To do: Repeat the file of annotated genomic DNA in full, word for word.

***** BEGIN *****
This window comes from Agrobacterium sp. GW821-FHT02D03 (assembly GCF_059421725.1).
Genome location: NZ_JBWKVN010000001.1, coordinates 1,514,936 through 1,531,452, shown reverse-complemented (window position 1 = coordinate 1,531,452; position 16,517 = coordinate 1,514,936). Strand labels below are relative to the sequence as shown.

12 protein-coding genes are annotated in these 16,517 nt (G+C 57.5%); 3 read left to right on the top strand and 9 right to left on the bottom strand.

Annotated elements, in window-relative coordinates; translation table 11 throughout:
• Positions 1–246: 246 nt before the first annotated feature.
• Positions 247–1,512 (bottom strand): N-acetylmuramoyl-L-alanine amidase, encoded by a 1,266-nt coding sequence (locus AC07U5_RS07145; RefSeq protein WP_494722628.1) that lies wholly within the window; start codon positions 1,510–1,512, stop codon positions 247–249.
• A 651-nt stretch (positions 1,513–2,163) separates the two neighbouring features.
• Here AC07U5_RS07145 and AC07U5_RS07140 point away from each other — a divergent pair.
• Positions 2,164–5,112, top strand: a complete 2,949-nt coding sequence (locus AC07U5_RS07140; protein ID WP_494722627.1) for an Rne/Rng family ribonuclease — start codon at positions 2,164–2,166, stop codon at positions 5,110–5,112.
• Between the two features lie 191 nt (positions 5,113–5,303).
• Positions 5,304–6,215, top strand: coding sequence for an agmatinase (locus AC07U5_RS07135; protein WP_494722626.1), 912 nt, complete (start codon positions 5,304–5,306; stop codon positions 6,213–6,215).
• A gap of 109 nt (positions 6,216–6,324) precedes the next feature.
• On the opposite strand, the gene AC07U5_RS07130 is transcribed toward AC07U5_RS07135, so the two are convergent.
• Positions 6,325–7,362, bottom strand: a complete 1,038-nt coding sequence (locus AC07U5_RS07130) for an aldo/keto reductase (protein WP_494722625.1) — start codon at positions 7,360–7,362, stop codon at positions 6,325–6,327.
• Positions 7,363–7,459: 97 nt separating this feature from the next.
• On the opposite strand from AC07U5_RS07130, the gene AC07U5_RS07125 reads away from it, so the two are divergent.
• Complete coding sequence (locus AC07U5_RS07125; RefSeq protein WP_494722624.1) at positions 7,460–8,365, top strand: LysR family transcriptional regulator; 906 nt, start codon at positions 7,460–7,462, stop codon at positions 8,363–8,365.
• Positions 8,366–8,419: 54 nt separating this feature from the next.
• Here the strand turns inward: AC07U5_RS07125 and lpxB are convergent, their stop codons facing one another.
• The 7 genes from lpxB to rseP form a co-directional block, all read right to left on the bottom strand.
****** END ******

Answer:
This window comes from Agrobacterium sp. GW821-FHT02D03 (assembly GCF_059421725.1).
Genome location: NZ_JBWKVN010000001.1, coordinates 1,514,936 through 1,531,452, shown reverse-complemented (window position 1 = coordinate 1,531,452; position 16,517 = coordinate 1,514,936). Strand labels below are relative to the sequence as shown.

12 protein-coding genes are annotated in these 16,517 nt (G+C 57.5%); 3 read left to right on the top strand and 9 right to left on the bottom strand.

Annotated elements, in window-relative coordinates; translation table 11 throughout:
• Positions 1–246: 246 nt before the first annotated feature.
• Positions 247–1,512 (bottom strand): N-acetylmuramoyl-L-alanine amidase, encoded by a 1,266-nt coding sequence (locus AC07U5_RS07145; RefSeq protein WP_494722628.1) that lies wholly within the window; start codon positions 1,510–1,512, stop codon positions 247–249.
• A 651-nt stretch (positions 1,513–2,163) separates the two neighbouring features.
• Here AC07U5_RS07145 and AC07U5_RS07140 point away from each other — a divergent pair.
• Positions 2,164–5,112, top strand: a complete 2,949-nt coding sequence (locus AC07U5_RS07140; protein ID WP_494722627.1) for an Rne/Rng family ribonuclease — start codon at positions 2,164–2,166, stop codon at positions 5,110–5,112.
• Between the two features lie 191 nt (positions 5,113–5,303).
• Positions 5,304–6,215, top strand: coding sequence for an agmatinase (locus AC07U5_RS07135; protein WP_494722626.1), 912 nt, complete (start codon positions 5,304–5,306; stop codon positions 6,213–6,215).
• A gap of 109 nt (positions 6,216–6,324) precedes the next feature.
• On the opposite strand, the gene AC07U5_RS07130 is transcribed toward AC07U5_RS07135, so the two are convergent.
• Positions 6,325–7,362, bottom strand: a complete 1,038-nt coding sequence (locus AC07U5_RS07130) for an aldo/keto reductase (protein WP_494722625.1) — start codon at positions 7,360–7,362, stop codon at positions 6,325–6,327.
• Positions 7,363–7,459: 97 nt separating this feature from the next.
• On the opposite strand from AC07U5_RS07130, the gene AC07U5_RS07125 reads away from it, so the two are divergent.
• Complete coding sequence (locus AC07U5_RS07125; RefSeq protein WP_494722624.1) at positions 7,460–8,365, top strand: LysR family transcriptional regulator; 906 nt, start codon at positions 7,460–7,462, stop codon at positions 8,363–8,365.
• Positions 8,366–8,419: 54 nt separating this feature from the next.
• Here the strand turns inward: AC07U5_RS07125 and lpxB are convergent, their stop codons facing one another.
• The 7 genes from lpxB to rseP form a co-directional block, all read right to left on the bottom strand.